Session Type: Abstract Submissions (ACR)
When faced with unclear diagnostic or therapeutic uncertainties, patients often seek further clinical opinions. Similarly, when in doubt, physicians seek expert opinions to assist with clinical care and minimize errors. The audience response system (ARS) has been traditionally used to test knowledge and improve the educational experience. However, ARS can be used to solicit crowd opinion (crowdsourcing) for specific medical questions. In this proof-of-concept pilot study, we sought to examine the ability of professional crowds to correctly answer difficult medical questions using the ARS.
This study analyzed data on answers to questions based on clinical vignettes administered during the 2009, 2010, and 2011 ACR/ARHP scientific meetings for which the ARS was used. Questions were considered evidence-based or expert-based. All questions were multiple-choice format. The crowd chose the answers independently and anonymously using remote control panels. Questions were considered answered correctly if the majority of the crowd chose the correct answer. To minimize the influence of the speaker on the crowd, only questions administered prior to any medical discussion were used for this study. As a validation group and to determine if physicians other than rheumatologists were able to answer correctly, 10 randomly chosen ACR/ARHP questions were administered using the ARS during medical Grand Rounds at 2 academic institutions. The percentage of correct answers was calculated. Chi- square test was used to analyze the data.
93 ARS questions were administered during three consecutive ACR/ARHP scientific meetings. 21 questions were excluded because they either had unknown answers (12 questions) or were administered following medical discussions (9 questions). A total of 72 questions were included in the study, of which 59 had evidence-based and 13 had expert-based answers. The number of multiple-choice answers for each question ranged from 2 to 8 choices, with 97% having at least 4 choices. Vasculitis was the most common topic covered (19%) followed by rheumatoid arthritis (16%). 41 of 59 evidence-based questions (70%) were answered correctly (p<0.0001), and 8 of 13 expert-based questions (62%) were answered similarly to what an expert would answer (p<0.0001). The mean percentage of people answering correctly was 59 ± 18 %. The mean difference in percentage between the correct answer and the next best answer was 37 ± 26 %. 23 of 72 (32%) questions were answered incorrectly. Of those, the correct answer was the second best answer in the majority of questions (66%). For the validation groups, 7/10 (70%) and 9/10 (90%) questions from each institution were answered correctly, mirroring the results seen at the ACR/ARHP meetings.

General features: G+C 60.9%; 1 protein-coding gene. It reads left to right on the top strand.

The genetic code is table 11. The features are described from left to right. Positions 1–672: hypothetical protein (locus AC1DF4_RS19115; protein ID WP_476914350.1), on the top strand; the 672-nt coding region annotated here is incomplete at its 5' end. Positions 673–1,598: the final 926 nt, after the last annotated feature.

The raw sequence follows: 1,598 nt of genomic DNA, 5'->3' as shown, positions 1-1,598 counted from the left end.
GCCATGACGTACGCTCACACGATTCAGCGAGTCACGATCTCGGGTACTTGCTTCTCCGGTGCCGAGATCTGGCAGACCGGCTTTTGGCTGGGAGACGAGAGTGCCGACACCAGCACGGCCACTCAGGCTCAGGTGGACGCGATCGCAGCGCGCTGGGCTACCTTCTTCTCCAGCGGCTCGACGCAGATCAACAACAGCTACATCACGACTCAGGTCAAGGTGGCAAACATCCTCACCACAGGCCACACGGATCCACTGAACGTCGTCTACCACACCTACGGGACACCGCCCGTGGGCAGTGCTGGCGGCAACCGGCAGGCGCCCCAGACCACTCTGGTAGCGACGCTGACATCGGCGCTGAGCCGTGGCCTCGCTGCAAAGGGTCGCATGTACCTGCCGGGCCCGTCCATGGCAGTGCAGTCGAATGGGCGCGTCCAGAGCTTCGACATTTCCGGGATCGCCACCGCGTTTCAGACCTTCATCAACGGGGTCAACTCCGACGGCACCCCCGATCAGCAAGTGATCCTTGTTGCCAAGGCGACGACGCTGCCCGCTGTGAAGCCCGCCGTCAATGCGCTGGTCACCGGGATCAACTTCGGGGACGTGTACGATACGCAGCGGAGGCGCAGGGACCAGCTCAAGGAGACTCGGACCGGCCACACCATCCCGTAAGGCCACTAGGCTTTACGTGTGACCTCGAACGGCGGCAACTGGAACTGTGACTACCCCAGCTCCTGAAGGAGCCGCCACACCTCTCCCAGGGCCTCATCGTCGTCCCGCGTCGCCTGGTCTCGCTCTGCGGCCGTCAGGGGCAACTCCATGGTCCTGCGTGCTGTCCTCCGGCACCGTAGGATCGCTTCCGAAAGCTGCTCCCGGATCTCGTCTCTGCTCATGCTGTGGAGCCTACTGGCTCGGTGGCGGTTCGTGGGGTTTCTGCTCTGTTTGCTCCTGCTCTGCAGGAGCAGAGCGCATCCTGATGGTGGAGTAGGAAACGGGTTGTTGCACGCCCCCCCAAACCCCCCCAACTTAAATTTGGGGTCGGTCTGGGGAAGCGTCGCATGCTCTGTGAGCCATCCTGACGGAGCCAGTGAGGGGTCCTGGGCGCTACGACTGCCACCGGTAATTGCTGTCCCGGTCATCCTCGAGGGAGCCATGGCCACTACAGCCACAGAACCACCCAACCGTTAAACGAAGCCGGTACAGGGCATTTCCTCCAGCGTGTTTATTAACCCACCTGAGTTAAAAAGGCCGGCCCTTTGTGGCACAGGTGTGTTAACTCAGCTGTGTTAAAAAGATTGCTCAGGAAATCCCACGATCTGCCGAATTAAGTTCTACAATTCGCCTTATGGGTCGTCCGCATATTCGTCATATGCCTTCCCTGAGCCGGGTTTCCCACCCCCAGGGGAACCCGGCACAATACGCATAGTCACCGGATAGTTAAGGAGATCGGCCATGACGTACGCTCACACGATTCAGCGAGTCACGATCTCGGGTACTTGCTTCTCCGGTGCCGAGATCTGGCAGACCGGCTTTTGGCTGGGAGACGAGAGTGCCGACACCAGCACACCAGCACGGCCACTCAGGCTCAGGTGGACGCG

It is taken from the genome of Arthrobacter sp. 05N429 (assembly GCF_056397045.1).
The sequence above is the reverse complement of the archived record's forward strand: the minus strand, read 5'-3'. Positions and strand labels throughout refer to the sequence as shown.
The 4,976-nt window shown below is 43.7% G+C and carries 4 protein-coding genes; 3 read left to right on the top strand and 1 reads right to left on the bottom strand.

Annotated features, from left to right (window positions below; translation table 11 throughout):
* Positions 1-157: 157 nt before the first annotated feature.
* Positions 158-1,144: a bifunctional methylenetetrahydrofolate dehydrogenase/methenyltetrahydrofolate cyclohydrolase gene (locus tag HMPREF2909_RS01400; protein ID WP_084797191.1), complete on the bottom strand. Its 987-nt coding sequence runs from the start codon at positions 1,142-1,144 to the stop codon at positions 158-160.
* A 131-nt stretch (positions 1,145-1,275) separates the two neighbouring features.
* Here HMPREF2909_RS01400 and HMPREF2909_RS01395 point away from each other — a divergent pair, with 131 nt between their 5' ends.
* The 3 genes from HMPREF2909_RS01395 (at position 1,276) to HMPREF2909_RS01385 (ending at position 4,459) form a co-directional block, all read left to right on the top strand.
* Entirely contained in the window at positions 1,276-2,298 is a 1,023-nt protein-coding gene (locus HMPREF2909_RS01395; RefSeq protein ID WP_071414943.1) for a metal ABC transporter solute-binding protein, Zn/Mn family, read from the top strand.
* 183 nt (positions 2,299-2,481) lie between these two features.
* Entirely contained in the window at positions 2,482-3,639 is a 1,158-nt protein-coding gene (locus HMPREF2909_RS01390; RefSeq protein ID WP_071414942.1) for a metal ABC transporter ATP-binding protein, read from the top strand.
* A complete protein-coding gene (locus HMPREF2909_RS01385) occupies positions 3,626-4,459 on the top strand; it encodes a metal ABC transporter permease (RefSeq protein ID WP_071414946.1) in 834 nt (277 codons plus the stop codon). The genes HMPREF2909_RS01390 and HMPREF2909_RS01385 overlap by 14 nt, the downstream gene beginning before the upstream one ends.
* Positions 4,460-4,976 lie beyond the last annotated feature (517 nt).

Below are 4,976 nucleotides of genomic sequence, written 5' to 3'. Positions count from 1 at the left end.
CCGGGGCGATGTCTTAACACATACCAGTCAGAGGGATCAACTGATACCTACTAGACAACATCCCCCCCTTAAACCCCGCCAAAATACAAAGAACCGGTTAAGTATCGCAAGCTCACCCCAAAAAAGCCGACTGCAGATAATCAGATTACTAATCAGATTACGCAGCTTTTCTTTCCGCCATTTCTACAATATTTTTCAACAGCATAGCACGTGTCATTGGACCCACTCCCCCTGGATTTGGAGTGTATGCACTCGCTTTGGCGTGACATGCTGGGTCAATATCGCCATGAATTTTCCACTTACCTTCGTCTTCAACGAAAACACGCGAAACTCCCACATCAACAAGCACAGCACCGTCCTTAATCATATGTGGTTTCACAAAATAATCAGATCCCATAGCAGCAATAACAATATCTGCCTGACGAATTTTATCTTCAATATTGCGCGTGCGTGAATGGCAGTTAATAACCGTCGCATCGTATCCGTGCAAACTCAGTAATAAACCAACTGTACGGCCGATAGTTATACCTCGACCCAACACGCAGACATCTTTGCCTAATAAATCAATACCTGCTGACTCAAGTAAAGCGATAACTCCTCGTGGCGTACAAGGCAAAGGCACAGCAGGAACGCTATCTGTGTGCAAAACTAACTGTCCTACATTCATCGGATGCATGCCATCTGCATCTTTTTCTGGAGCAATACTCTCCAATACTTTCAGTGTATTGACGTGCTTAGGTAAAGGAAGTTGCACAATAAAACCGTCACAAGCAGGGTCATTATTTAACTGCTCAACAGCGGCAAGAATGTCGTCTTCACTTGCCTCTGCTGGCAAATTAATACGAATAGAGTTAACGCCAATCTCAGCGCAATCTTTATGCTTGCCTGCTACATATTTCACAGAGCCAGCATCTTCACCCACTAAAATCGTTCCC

Regardless of their specialty, professional crowds as a whole are able to answer difficult clinical questions and solve clinical vignettes using the ARS. Their answers frequently match evidence and expert answers. In the age of crowdsourcing and wide Internet use, professional crowds may serve as a source for solving difficult clinical questions.
A. G. Sreih,
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ACR Meeting Abstracts - https://acrabstracts.org/abstract/crowdsourcing-using-the-audience-response-system-to-solve-medical-problems-a-pilot-study/